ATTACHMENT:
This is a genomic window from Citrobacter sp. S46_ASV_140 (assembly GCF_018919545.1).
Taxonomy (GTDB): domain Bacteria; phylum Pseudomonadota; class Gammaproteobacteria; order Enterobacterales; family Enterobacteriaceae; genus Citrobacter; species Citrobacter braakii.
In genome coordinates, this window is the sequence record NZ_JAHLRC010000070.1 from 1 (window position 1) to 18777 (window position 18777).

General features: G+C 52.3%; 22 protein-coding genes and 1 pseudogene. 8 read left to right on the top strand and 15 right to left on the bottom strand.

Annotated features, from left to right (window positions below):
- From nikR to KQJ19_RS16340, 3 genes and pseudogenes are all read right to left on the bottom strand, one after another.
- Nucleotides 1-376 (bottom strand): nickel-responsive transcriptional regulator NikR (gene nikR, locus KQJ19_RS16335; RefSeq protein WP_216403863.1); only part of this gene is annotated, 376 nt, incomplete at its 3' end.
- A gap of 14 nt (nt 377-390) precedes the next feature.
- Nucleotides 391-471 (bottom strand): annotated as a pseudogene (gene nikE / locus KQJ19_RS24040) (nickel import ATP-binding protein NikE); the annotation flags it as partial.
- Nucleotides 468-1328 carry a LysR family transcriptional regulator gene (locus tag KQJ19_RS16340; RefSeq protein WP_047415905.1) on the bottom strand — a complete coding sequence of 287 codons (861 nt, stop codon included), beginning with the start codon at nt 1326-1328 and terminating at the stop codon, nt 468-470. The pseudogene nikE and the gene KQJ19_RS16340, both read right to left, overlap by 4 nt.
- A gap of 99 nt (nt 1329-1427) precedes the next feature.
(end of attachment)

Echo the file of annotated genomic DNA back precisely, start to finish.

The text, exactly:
This is a genomic window from Citrobacter sp. S46_ASV_140 (assembly GCF_018919545.1).
Taxonomy (GTDB): domain Bacteria; phylum Pseudomonadota; class Gammaproteobacteria; order Enterobacterales; family Enterobacteriaceae; genus Citrobacter; species Citrobacter braakii.
In genome coordinates, this window is the sequence record NZ_JAHLRC010000070.1 from 1 (window position 1) to 18777 (window position 18777).

General features: G+C 52.3%; 22 protein-coding genes and 1 pseudogene. 8 read left to right on the top strand and 15 right to left on the bottom strand.

Annotated features, from left to right (window positions below):
- From nikR to KQJ19_RS16340, 3 genes and pseudogenes are all read right to left on the bottom strand, one after another.
- Nucleotides 1-376 (bottom strand): nickel-responsive transcriptional regulator NikR (gene nikR, locus KQJ19_RS16335; RefSeq protein WP_216403863.1); only part of this gene is annotated, 376 nt, incomplete at its 3' end.
- A gap of 14 nt (nt 377-390) precedes the next feature.
- Nucleotides 391-471 (bottom strand): annotated as a pseudogene (gene nikE / locus KQJ19_RS24040) (nickel import ATP-binding protein NikE); the annotation flags it as partial.
- Nucleotides 468-1328 carry a LysR family transcriptional regulator gene (locus tag KQJ19_RS16340; RefSeq protein WP_047415905.1) on the bottom strand — a complete coding sequence of 287 codons (861 nt, stop codon included), beginning with the start codon at nt 1326-1328 and terminating at the stop codon, nt 468-470. The pseudogene nikE and the gene KQJ19_RS16340, both read right to left, overlap by 4 nt.
- A gap of 99 nt (nt 1329-1427) precedes the next feature.